What Happened to Queer Anarchism?
When I was writing A Queer History of the United States, I began to formulate the argument that some of the major impulses inspiring the LGBT movement had roots in American anarchism. I was surprised by this at first, but then it began to make sense. Mid-19th century political thinkers such as Ezra Heywood—a social utopian who argued passionately that the state had no right to dictate people’s personal, emotional, or sexual lives—argued for frank public discussions of sexuality as indispensable for attaining personal and sexual liberation.
Writers such as Stephen Pearl Andrews, another social utopian who also participated in the free love movement, argued that any state regulation of personal relationships, particularly through state-controlled marriage, was unethical and damaging. Andrews also co-wrote Victoria Woodhull’s famous 1872 speech “The Truth Shall Set You Free” in which she delineated a free love doctrine and claimed it as her constitutional right. Self-described anarchists Emma Goldman and Alexander Berkman—as they resisted state control over the individual—called for a repeal of all laws criminalizing homosexual behavior and explicitly spoke and wrote about the political and social oppression of homosexuals.
Clearly, so much of the LGBT movement—especially from the 1950s to the mid-1970s—was about getting the state out of the sexual and emotional lives of lesbians and gays. As a political philosophy and strategy, this dovetailed with anarchism’s demand for complete individual liberty. Some of anarchism’s basic tenets helped shape the ideas behind the homophile movements of the 1950s and the Gay Liberation movements of the 1970s. But why hasn’t there been more written about it? The one exception is Terence Kissack’s lively and highly informative Free Comrades: Anarchists and Homosexuality in the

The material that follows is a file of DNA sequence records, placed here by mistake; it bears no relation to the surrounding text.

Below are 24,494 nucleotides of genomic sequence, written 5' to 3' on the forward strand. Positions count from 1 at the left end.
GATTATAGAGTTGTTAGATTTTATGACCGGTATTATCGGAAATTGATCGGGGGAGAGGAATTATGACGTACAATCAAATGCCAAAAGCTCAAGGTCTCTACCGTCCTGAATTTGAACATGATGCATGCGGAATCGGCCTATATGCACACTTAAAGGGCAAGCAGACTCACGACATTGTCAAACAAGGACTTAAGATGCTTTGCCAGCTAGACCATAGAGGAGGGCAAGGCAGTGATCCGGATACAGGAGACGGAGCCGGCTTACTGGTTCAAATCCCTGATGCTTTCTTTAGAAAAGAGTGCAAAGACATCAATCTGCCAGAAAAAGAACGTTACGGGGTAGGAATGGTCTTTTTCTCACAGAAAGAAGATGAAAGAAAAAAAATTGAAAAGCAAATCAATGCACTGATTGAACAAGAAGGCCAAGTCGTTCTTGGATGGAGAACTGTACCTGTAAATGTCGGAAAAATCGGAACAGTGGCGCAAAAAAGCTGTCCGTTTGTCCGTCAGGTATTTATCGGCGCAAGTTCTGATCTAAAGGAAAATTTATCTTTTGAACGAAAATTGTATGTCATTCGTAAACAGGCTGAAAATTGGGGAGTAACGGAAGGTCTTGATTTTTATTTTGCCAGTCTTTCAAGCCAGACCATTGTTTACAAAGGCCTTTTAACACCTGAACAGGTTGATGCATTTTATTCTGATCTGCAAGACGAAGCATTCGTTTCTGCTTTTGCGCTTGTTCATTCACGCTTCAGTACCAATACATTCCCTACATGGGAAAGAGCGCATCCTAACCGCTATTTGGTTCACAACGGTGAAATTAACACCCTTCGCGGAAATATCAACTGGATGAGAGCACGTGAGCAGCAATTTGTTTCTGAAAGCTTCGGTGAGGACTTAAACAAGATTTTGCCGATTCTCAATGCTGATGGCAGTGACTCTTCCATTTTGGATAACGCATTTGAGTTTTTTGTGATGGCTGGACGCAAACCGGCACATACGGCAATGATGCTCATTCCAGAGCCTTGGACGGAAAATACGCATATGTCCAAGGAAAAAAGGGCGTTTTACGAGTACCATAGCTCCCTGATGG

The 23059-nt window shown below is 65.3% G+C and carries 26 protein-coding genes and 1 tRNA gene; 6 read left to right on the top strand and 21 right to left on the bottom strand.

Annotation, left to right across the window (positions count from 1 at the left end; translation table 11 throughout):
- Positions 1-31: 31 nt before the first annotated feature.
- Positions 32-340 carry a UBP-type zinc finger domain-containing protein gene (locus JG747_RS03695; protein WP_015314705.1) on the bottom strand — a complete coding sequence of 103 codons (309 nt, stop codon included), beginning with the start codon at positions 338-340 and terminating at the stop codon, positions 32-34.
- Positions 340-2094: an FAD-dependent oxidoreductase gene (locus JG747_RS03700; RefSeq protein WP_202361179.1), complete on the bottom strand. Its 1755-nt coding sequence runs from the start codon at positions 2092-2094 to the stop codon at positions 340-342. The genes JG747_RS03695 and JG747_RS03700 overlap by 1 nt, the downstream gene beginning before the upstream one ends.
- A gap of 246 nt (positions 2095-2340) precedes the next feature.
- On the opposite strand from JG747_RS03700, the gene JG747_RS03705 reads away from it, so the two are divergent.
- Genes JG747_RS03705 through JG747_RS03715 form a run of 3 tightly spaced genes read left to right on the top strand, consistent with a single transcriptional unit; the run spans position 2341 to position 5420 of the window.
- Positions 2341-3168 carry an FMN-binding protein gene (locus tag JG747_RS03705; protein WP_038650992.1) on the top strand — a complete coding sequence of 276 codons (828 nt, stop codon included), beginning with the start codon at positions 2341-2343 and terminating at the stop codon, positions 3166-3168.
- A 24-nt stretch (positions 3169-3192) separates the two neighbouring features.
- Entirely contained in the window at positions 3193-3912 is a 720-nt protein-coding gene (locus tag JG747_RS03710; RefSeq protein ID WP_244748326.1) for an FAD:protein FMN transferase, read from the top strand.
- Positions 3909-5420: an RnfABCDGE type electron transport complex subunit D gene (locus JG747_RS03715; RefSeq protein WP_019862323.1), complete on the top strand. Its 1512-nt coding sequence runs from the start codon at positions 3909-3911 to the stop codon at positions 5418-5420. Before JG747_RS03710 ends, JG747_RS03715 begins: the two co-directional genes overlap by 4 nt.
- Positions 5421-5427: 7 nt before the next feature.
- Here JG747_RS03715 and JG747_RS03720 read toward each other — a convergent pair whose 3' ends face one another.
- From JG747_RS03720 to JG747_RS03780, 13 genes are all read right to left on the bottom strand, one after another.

While some aspects of anarchism—particularly the insistence that the state had no business dictating an individual’s personal or sexual choices or actions—clearly informed LGBT politics, broader anarchist theories never really took root. This is, in part, because anarchism, despite its tapping into longstanding ideals of American individualism and freedom, has never become a vital political influence in the
The Mattachine Society (one of the earliest homophile organizations) was founded by former Communist Party member Harry Hay in 1950 (who was forced to leave the CP because of his homosexuality) whose far left views and strict ideas about political regimentation informed early Mattachine politics. Other early homophile groups retreated into assimilation politics that demanded acceptance, not radical social change.
A similar pattern happened in the late 1960s. The politics of the Gay Liberation Front were predicated on the anti-war, anti-militarist, pro-civil rights, and anti-government positions of the New Left modified by ideas from the Black Power movement and second wave feminism. The youth counter-culture of drugs, sex, and rock and roll—all of which displayed anarchistic tendencies—also had an effect, but it was contextual rather then political. As in the 1950s, the LGBT groups that emerged in response to this radicalism—beginning with the 1970s Gay Activist Alliance to such groups as the National Gay and Lesbian Task Force and the Human Rights Campaign—were reformist and assimilationist.